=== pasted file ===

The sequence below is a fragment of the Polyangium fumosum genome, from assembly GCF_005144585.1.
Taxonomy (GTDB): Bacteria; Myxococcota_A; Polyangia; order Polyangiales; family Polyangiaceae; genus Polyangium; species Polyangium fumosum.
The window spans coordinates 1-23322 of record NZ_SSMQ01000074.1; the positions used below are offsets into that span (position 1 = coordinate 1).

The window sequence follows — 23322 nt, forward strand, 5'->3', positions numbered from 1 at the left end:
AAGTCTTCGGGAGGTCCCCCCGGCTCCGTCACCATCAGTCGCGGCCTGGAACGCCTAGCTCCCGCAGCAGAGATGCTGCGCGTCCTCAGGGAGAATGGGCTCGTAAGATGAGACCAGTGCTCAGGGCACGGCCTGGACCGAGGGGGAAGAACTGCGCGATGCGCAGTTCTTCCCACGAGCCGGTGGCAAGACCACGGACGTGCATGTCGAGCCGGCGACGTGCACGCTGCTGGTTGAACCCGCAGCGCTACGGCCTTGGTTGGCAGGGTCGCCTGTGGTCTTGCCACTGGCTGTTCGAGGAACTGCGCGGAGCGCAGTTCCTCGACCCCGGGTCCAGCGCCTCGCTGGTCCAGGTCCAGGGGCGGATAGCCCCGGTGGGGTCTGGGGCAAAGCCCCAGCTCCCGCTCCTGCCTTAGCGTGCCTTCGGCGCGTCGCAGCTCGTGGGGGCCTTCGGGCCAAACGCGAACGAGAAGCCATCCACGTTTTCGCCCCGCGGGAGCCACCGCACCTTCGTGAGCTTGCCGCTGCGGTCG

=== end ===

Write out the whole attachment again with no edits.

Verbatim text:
The sequence below is a fragment of the Polyangium fumosum genome, from assembly GCF_005144585.1.
Taxonomy (GTDB): Bacteria; Myxococcota_A; Polyangia; order Polyangiales; family Polyangiaceae; genus Polyangium; species Polyangium fumosum.
The window spans coordinates 1-23322 of record NZ_SSMQ01000074.1; the positions used below are offsets into that span (position 1 = coordinate 1).

The window sequence follows — 23322 nt, forward strand, 5'->3', positions numbered from 1 at the left end:
AAGTCTTCGGGAGGTCCCCCCGGCTCCGTCACCATCAGTCGCGGCCTGGAACGCCTAGCTCCCGCAGCAGAGATGCTGCGCGTCCTCAGGGAGAATGGGCTCGTAAGATGAGACCAGTGCTCAGGGCACGGCCTGGACCGAGGGGGAAGAACTGCGCGATGCGCAGTTCTTCCCACGAGCCGGTGGCAAGACCACGGACGTGCATGTCGAGCCGGCGACGTGCACGCTGCTGGTTGAACCCGCAGCGCTACGGCCTTGGTTGGCAGGGTCGCCTGTGGTCTTGCCACTGGCTGTTCGAGGAACTGCGCGGAGCGCAGTTCCTCGACCCCGGGTCCAGCGCCTCGCTGGTCCAGGTCCAGGGGCGGATAGCCCCGGTGGGGTCTGGGGCAAAGCCCCAGCTCCCGCTCCTGCCTTAGCGTGCCTTCGGCGCGTCGCAGCTCGTGGGGGCCTTCGGGCCAAACGCGAACGAGAAGCCATCCACGTTTTCGCCCCGCGGGAGCCACCGCACCTTCGTGAGCTTGCCGCTGCGGTCG